The next day we packed up our touring sled and headed out of the mountains for a night. This gave us all a chance to come home for a night to dry our gear out completely, and grab any last minute items needed for our next portion of our trip. This was to be one night home, and then hitting the road in the morning, but things changed again. Once home I was able to get a detailed report of Mt. Washington, and things were looking fairly decent as long as we took one more day at home to let some crazy arctic air pass out of the Presidential range.
We hit the road, finally. The weather appeared to have a clear 3 day and night window, there was a full moon coming, and we were going. Even though we left a 6:00am, we still didn’t arrive at the Pinkham Notch parking lot until 1:30pm. There were a few extra items that we decided to pick up, and while we were off the main path we were able to scout a few possible filming locations for when there is snow again.
We checked in at the center and received our ticket to stay at the Hermit Lake shelters for the next three nights. I remember the lady at the front desk saying “You boys may have picked the best three day window of the winter!” This got us super pumped to get up to camp and start dreaming of the shred to come. Our sled weighs a lot though, and the reality of dragging it to the shelters set in quick. On a normal day we could hike to the base of the ravine in less than 2 hours. With a three person team pushing and pulling our gear up the trail it took us roughly three hours. Most people would call it hell, but it was all part of the adventure for us. Besides, our sled is packed like very few others out there. It carries all of our survival gear, camera equipment, dehydrated meals, and many pounds of bacon. Mmmm, bacon, pear, and cheddar.
We made it to set up our lean-to around 5:30. Dinner was cooked once we were settled in and we snapped some photos/videos of the night sky with a nearly full moon passing over. Not a bad way to start the stay on Washington.
After sleeping through a pretty cold night (5-10degrees), we awoke to sunny skies and not a single cloud. It was warming up fast, too. The many layers you slept in were already too much at 7:30am in the heat of the sun. We spoke with the caretaker that morning and read all the avalanche bulletins. Most stuff out there was moderate to considerable danger, and with the warm temperatures, there was concern that a lot of terrain could slide. We were able to get to the lower snowfields, by hiking up Hillmans Highway to where the two merge. As much as we wanted to head to the top of the Highway, we chose not to. We spoke with a few locals and saw some fractures up higher that were reported to have happened when a skier took a tumble the day before we arrived.
After a day of some interesting riding where snow conditions were changing every hour we made it back to the lean-to to rest up, and eat lots of bacon.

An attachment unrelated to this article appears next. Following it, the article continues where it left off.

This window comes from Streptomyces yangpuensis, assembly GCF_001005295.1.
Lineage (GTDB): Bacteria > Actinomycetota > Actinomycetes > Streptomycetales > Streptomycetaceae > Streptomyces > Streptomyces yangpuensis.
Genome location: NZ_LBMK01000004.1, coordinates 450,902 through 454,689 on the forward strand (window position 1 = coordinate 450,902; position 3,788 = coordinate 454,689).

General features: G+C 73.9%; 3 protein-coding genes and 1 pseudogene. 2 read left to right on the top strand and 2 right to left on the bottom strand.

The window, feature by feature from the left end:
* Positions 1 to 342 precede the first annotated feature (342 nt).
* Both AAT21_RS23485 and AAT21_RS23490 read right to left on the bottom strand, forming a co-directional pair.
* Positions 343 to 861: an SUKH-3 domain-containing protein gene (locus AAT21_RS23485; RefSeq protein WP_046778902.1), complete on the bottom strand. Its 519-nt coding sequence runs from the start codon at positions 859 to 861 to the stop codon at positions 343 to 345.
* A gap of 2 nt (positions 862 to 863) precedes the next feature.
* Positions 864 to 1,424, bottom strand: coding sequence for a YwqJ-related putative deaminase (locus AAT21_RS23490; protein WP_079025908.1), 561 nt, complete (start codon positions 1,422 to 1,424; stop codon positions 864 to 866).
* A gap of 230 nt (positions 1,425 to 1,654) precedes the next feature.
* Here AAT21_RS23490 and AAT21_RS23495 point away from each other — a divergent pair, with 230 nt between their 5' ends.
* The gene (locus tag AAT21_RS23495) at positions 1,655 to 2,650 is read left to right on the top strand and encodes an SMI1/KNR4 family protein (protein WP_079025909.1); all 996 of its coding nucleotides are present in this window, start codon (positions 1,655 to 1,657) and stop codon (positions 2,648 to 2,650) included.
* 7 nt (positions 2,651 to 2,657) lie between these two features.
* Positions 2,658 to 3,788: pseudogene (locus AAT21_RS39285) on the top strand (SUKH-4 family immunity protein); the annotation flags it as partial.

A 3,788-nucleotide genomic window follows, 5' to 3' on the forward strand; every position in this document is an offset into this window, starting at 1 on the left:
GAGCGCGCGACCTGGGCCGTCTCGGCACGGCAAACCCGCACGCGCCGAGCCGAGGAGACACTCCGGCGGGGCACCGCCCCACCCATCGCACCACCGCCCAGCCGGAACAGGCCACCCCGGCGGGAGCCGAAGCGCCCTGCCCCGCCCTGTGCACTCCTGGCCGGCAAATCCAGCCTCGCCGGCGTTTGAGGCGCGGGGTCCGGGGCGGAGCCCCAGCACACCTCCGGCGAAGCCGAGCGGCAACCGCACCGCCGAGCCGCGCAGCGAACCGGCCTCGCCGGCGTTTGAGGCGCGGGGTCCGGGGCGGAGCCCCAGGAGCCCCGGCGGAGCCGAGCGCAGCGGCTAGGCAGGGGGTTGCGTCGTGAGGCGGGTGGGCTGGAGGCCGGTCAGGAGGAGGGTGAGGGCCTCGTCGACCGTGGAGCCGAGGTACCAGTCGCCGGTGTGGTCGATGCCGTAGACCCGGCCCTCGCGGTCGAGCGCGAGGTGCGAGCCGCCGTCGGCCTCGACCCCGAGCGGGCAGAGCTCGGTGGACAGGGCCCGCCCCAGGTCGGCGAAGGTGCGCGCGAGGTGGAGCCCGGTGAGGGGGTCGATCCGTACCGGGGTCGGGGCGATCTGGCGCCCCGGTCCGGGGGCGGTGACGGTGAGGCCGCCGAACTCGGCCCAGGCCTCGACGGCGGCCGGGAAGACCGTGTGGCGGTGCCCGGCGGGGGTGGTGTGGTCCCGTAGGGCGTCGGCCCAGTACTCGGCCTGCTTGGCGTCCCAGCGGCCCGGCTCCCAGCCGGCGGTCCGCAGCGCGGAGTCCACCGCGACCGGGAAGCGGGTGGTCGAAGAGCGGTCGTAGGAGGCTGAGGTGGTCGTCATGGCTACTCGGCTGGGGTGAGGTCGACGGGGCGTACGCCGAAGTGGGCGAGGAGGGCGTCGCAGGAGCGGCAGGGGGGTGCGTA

I awoke a few times in the night to some rumbling noises, but quickly fell back asleep each time. And to my surprise everybody woke up well rested on this morning. We made a pot of coffee, and spoke with the rangers about the conditions. Things were looking good, other than the rubble everywhere. Turns out the rumbling I heard in the night was Hillman’s Highway, and numerous other nearby lines had slid overnight. Some of them were big, and they all left chunky wet heavy snow in their paths. The good news was that there were a few lines in Tuckerman Ravine that were at low avalanche warnings, the bad news was that the sun was to get pushed out by heavy winds and rain moving in throughout the day. Gusts were to reach around 120mph!. We hiked up to the bowl anyway, and fought the wind as long as the sun was out. We were able to film some lines, and hit some cliffs, but mother nature was getting rough with us as the day progressed. After managing to stay out until about 2:30pm we decided that we had to get back to camp or we would never dry out, especially since we heard it was supposed to get into the low teens that night.
We headed back to camp where we hung out our soaking wet gear to dry on the cabin rafters. After a couple hours had passed our gear was not drying, it was getting dark and beginning to rain harder. This is when we really tested our abilities to change plans. Nate realized the wet gear and cold temps scenario approaching and came up with the idea of leaving early. The points were all in favor of heading out a night early. Our gear would have been frozen by morning, the terrain would be hardpack/icy again and we would be miserable. It was decided quickly that we should pack up and head down the mountain. It took us no more than 20 minutes to have our gear packed in the sled, and be started back down the mountain just as the daylight went away. What seemed like an eternity carrying our gear up the mountain was a a mere flash of time on the way down.
We arrived at the truck, loaded up, and called a random hotel for the night to get some beer and relax. It was totally our lucky night, because Mt. Washington did see extreme winds, and super freezing conditions that night into the next morning. We could have been miserable, but instead we were getting warm and dried out. Well, sort of anyway. It urned out that this random hotel we called had an indoor water park. Oh Yes! trip complete.
Here is our latest Clip Of The Week, showing some scenes from our recent trip. Featuring music from Addison Chase, with the song “Old Home Days”. You can listen to more at http://www.reverbnation.com/addisonchase
With the crazy weather we have had this season, it seems as though winter just began a few weeks ago. Yet it is in the 60’s and 70’s every day now and we are losing snow faster than most people can ever remember. We normally have a lot more riding and filming to do this time of year, but things seem to be wrapping up early. That said we hope to have more edits before the snow is officially gone, but only time will tell.